Events such as earthquakes, explosions and releases of radionuclides produce signals and surface features that may be observed locally, nationally, regionally or globally. Such events can be located in time and space, and their characteristics can be estimated based on the data products collected. This theme covers the characterization of the source, the signals being emitted, and what these reveal about the event and its environment. Only if the source is well characterized can its associated signals and anomalies be correctly analysed and interpreted. To ensure compliance with the Treaty, it is essential to understand the full extent of signals that may be generated by a nuclear explosion, as well as to be familiar with any other seismic, acoustic, radionuclide or other signals that could be confused with those from a nuclear explosion.
The Treaty’s provision for OSI depends upon knowledge of the observables that may be expected after a nuclear test and how these could be identified as geophysical, radioactive, temperature or other anomalies or artefacts of testing. While such observations can help distinguish between inactive and active nuclear weapon test sites, the data recorded by International Monitoring System (IMS) stations also make it possible to differentiate nuclear tests from other human made or natural events, thereby serving as a unique reservoir of knowledge for better informed policy making.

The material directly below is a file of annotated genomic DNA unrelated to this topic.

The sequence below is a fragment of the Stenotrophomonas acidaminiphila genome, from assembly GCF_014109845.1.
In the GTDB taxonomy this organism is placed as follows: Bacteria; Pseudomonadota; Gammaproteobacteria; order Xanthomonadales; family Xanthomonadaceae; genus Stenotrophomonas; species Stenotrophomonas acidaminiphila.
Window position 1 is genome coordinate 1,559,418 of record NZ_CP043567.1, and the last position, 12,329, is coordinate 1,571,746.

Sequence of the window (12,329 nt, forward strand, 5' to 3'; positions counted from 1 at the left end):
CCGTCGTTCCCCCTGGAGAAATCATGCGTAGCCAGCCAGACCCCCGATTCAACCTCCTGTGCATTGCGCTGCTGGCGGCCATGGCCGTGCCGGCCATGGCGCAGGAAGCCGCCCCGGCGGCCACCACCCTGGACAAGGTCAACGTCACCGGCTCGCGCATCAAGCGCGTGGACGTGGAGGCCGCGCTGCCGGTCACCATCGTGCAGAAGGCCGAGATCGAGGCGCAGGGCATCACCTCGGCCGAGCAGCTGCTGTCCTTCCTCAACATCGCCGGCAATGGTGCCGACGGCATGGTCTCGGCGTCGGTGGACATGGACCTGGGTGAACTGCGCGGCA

One of the challenges facing an inspection team at a historic test site is the need to distinguish and identify observables generated by historic underground nuclear explosions (those conducted before the nuclear testing moratorium) and those resulting from a more recent event. Factors to consider could include recognizing features that may indicate a decommissioned and decontaminated site or those that may suggest an active or reopened site. The types of expertise and capabilities required for these purposes need to be elaborated and could become relevant in the case of any contingency operations that would call upon CTBTO technological capabilities, if requested and if approved by the States Signatories.
Theme 2. Topics
T2.1 Characterization of Treaty-Relevant Events
T2.2 Challenges of On-Site Inspection
T2.3 Seismoacoustic Sources in Theory and Practice
T2.4 Atmospheric and Subsurface Radionuclide Background and Dispersion
T2.5 Historical Data from Nuclear Test Monitoring